As a coastal ecologist, I am interested in understanding how global changes, such as sea level rise and increasing temperatures, will affect coastal ecosystems. Specifically, I am interested in studying how invertebrate animal communities will be affected by global changes and how these changes will ultimately affect ecosystem function. I am also interested in applying these concepts to natural resource management and policy decisions.
I graduated with my B.S. from Florida State University – Go Noles – and am now a third year Master’s student at Virginia Institute of Marine Science, working with Dr. David S. Johnson. My project aims to understand how consumers indirectly influence salt marsh geomorphic processes, through their interactions with salt marsh plants (i.e. herbivory and facilitation). Salt marsh persistence in the face of accelerated sea level rise relies on vertical accretion and landward migration. Geomorphic processes are the underlying foundation of vertical accretion. With a hot spot of accelerated sea level rise on the northeast coast of the United States, understanding the role of consumers in these processes is vital to predicting the resilience of salt marshes in this region.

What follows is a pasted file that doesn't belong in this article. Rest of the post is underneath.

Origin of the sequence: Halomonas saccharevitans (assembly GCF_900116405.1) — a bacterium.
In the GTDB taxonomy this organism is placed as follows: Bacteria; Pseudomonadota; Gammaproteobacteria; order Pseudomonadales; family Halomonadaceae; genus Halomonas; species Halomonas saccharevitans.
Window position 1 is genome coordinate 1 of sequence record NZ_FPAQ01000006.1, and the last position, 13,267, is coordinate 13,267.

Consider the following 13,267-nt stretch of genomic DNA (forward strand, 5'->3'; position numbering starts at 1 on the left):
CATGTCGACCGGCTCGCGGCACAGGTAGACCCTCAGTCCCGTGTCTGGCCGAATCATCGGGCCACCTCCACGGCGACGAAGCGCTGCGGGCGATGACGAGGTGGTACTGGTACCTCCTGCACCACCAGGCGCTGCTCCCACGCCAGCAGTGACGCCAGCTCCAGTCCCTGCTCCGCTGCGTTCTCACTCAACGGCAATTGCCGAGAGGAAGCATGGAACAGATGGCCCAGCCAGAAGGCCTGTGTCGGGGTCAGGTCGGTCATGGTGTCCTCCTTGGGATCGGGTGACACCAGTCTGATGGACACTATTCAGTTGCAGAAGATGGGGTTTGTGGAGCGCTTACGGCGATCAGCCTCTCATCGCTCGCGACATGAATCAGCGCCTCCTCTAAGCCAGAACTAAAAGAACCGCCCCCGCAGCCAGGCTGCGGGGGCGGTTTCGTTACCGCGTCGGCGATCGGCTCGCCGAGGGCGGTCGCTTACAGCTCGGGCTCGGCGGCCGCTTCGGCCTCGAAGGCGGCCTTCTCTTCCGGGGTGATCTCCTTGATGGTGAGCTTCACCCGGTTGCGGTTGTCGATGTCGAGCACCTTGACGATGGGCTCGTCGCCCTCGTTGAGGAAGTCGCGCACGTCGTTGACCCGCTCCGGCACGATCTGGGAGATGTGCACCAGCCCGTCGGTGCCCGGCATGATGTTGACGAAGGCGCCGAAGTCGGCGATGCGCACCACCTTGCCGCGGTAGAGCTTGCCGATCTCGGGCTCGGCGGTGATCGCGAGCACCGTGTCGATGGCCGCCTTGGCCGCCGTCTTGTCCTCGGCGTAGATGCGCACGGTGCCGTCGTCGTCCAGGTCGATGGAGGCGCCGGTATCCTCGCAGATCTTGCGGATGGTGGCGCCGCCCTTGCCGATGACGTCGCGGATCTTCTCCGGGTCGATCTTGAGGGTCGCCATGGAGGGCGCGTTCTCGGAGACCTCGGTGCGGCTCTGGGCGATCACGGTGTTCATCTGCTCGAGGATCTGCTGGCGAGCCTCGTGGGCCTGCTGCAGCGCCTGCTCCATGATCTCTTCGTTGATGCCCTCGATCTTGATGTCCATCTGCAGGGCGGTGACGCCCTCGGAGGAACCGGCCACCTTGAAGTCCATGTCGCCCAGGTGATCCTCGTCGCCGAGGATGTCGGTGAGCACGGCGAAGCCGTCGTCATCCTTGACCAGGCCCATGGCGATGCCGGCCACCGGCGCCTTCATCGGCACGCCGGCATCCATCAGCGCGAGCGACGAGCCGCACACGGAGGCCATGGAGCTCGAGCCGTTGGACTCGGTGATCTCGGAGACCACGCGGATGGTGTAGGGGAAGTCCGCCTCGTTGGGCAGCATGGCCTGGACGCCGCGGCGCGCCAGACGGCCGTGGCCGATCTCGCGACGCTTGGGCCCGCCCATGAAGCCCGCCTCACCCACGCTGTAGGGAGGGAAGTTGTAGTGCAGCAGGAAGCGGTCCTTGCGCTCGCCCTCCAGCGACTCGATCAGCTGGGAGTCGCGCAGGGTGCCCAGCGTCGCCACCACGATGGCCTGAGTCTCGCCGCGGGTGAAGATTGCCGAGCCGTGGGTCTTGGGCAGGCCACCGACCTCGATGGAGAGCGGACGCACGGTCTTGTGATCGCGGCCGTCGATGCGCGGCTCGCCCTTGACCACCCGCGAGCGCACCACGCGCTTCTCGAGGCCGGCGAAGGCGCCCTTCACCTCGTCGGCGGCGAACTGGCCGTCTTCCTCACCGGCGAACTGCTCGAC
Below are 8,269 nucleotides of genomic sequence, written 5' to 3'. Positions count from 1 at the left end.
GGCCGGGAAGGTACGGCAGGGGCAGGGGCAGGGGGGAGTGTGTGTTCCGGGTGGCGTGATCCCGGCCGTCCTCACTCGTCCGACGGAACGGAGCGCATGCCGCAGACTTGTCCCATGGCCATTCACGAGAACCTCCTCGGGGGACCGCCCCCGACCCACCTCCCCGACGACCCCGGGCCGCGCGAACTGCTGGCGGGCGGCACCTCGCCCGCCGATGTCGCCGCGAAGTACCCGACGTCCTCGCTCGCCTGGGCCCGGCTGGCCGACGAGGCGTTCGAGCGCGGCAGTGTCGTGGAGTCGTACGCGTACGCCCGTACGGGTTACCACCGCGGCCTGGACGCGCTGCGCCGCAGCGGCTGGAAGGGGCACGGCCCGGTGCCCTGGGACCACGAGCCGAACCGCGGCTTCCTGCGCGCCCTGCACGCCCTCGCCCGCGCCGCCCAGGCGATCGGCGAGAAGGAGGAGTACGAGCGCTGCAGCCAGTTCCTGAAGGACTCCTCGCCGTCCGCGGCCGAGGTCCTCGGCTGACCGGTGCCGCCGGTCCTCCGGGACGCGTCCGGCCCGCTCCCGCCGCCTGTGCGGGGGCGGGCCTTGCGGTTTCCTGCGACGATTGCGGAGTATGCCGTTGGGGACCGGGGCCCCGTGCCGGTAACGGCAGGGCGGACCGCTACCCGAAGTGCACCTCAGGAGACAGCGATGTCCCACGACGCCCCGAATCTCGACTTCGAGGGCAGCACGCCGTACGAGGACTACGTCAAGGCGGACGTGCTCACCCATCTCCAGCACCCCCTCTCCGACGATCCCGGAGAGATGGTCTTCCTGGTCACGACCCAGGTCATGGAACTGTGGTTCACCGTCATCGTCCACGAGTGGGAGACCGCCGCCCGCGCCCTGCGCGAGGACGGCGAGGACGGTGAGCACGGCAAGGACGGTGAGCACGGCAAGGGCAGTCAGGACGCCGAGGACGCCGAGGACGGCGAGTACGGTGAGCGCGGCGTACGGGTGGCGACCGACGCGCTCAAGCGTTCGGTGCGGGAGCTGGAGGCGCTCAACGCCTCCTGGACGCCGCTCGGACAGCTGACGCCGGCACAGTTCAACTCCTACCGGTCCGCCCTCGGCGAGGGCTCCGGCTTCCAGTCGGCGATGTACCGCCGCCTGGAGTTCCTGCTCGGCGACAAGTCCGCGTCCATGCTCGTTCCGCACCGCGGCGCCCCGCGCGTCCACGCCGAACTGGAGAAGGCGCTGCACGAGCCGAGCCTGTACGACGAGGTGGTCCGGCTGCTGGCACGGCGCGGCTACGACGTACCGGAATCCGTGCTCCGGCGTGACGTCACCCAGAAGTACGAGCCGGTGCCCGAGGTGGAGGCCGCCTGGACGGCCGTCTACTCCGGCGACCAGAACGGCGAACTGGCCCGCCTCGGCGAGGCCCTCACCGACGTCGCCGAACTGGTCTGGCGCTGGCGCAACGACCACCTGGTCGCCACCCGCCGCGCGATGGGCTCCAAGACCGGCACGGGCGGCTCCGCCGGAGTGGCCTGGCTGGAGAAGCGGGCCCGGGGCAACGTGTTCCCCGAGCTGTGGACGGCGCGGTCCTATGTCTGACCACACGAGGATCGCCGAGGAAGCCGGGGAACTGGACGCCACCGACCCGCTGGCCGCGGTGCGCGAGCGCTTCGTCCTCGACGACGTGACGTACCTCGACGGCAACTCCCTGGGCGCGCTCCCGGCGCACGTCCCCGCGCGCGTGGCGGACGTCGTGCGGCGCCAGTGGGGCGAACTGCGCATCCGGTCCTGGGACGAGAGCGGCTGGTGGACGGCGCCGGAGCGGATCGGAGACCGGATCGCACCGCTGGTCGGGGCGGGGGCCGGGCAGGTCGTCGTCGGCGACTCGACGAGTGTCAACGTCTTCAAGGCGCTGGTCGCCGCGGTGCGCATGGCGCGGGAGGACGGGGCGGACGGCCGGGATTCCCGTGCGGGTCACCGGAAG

Upon completion of my Master’s degree (set to defend January 2018 with May 2018 graduation), I will be moving on to Washington D.C. where I have been selected as a National Sea Grant Knauss Fellow. During this fellowship, I will be working at NOAA’s Ocean Service, Center for Coastal Ocean Science Marine Spatial Ecology Division.